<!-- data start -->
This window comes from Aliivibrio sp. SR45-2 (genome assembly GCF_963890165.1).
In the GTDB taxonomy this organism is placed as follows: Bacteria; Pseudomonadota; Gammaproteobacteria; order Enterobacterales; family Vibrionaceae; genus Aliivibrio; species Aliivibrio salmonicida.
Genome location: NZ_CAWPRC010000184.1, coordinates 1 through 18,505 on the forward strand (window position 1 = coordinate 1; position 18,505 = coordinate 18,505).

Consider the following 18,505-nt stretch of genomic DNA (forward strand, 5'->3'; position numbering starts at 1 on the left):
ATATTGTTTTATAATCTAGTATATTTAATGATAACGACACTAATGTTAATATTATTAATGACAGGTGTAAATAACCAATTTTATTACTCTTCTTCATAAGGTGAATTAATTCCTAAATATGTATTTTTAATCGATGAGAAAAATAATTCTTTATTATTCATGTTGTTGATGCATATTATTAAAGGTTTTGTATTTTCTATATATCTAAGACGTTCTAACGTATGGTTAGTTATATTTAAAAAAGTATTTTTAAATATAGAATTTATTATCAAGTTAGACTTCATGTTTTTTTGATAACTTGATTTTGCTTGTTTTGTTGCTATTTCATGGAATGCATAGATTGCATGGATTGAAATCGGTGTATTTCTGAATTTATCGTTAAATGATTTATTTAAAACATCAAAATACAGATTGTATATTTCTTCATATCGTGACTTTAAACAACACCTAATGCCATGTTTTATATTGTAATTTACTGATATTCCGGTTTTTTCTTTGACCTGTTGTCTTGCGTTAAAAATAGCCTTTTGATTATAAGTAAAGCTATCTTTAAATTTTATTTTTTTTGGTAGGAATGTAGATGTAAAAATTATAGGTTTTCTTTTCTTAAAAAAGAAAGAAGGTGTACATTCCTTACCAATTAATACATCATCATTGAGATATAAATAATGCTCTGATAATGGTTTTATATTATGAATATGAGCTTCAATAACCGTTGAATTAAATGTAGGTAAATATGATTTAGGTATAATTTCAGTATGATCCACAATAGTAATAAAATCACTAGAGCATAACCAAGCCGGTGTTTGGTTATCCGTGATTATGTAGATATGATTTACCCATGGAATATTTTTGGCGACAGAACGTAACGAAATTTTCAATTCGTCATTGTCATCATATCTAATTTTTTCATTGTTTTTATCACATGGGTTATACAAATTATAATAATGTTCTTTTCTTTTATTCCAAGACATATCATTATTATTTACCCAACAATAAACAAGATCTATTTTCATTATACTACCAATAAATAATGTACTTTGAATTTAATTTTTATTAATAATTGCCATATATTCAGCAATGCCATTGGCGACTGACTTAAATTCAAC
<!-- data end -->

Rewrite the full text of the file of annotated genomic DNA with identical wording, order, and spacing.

This window comes from Aliivibrio sp. SR45-2 (genome assembly GCF_963890165.1).
In the GTDB taxonomy this organism is placed as follows: Bacteria; Pseudomonadota; Gammaproteobacteria; order Enterobacterales; family Vibrionaceae; genus Aliivibrio; species Aliivibrio salmonicida.
Genome location: NZ_CAWPRC010000184.1, coordinates 1 through 18,505 on the forward strand (window position 1 = coordinate 1; position 18,505 = coordinate 18,505).

Consider the following 18,505-nt stretch of genomic DNA (forward strand, 5'->3'; position numbering starts at 1 on the left):
ATATTGTTTTATAATCTAGTATATTTAATGATAACGACACTAATGTTAATATTATTAATGACAGGTGTAAATAACCAATTTTATTACTCTTCTTCATAAGGTGAATTAATTCCTAAATATGTATTTTTAATCGATGAGAAAAATAATTCTTTATTATTCATGTTGTTGATGCATATTATTAAAGGTTTTGTATTTTCTATATATCTAAGACGTTCTAACGTATGGTTAGTTATATTTAAAAAAGTATTTTTAAATATAGAATTTATTATCAAGTTAGACTTCATGTTTTTTTGATAACTTGATTTTGCTTGTTTTGTTGCTATTTCATGGAATGCATAGATTGCATGGATTGAAATCGGTGTATTTCTGAATTTATCGTTAAATGATTTATTTAAAACATCAAAATACAGATTGTATATTTCTTCATATCGTGACTTTAAACAACACCTAATGCCATGTTTTATATTGTAATTTACTGATATTCCGGTTTTTTCTTTGACCTGTTGTCTTGCGTTAAAAATAGCCTTTTGATTATAAGTAAAGCTATCTTTAAATTTTATTTTTTTTGGTAGGAATGTAGATGTAAAAATTATAGGTTTTCTTTTCTTAAAAAAGAAAGAAGGTGTACATTCCTTACCAATTAATACATCATCATTGAGATATAAATAATGCTCTGATAATGGTTTTATATTATGAATATGAGCTTCAATAACCGTTGAATTAAATGTAGGTAAATATGATTTAGGTATAATTTCAGTATGATCCACAATAGTAATAAAATCACTAGAGCATAACCAAGCCGGTGTTTGGTTATCCGTGATTATGTAGATATGATTTACCCATGGAATATTTTTGGCGACAGAACGTAACGAAATTTTCAATTCGTCATTGTCATCATATCTAATTTTTTCATTGTTTTTATCACATGGGTTATACAAATTATAATAATGTTCTTTTCTTTTATTCCAAGACATATCATTATTATTTACCCAACAATAAACAAGATCTATTTTCATTATACTACCAATAAATAATGTACTTTGAATTTAATTTTTATTAATAATTGCCATATATTCAGCAATGCCATTGGCGACTGACTTAAATTCAAC